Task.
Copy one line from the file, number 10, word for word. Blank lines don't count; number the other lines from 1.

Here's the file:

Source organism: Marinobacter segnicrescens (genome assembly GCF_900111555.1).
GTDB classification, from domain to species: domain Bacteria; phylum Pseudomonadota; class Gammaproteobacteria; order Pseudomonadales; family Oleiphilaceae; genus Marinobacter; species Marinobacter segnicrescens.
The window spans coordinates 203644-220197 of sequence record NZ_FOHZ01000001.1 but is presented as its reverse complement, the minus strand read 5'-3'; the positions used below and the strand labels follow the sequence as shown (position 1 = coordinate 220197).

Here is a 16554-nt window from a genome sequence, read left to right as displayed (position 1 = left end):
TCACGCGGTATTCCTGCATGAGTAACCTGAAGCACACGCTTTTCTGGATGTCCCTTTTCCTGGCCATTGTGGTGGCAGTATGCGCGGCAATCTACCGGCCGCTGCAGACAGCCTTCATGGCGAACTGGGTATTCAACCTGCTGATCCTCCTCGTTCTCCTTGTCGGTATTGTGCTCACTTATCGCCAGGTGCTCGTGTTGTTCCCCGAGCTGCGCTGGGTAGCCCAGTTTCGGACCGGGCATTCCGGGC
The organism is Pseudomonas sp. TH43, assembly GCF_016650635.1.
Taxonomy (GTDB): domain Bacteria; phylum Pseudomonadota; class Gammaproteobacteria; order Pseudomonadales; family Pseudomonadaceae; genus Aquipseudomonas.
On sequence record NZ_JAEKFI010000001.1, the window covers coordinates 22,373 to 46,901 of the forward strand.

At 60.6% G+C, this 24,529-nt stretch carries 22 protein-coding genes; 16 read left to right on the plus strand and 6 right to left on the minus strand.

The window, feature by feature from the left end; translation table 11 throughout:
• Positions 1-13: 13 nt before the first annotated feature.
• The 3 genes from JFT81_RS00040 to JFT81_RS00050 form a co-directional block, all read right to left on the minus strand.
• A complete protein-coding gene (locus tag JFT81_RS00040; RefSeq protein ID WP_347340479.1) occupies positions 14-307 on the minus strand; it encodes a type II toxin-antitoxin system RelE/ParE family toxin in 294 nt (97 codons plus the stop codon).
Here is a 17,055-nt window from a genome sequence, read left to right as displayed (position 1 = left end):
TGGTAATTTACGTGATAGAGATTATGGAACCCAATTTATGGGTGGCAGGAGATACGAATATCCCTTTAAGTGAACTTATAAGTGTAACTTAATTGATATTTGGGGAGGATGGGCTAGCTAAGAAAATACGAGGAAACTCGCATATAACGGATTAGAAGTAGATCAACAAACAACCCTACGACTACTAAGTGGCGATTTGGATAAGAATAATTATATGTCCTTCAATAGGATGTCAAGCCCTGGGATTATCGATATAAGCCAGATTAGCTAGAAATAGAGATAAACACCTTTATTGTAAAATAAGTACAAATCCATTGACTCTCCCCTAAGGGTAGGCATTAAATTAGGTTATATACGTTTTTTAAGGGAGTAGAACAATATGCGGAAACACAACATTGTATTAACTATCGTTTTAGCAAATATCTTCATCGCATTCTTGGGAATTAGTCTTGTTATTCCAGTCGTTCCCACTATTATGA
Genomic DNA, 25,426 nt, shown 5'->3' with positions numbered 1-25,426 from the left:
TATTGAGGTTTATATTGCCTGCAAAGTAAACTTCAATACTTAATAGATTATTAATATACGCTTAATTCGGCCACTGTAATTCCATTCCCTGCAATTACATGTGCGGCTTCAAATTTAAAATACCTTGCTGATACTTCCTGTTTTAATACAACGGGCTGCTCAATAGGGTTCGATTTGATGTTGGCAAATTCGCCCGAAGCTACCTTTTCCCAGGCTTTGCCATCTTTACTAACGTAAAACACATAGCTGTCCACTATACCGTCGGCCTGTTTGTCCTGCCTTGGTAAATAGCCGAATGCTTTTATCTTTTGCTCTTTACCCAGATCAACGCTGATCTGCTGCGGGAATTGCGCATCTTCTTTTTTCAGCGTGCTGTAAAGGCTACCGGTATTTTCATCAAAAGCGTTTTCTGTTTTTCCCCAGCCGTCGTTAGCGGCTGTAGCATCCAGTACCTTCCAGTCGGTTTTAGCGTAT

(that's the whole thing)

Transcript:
The window, feature by feature from the left end; translation table 11 throughout: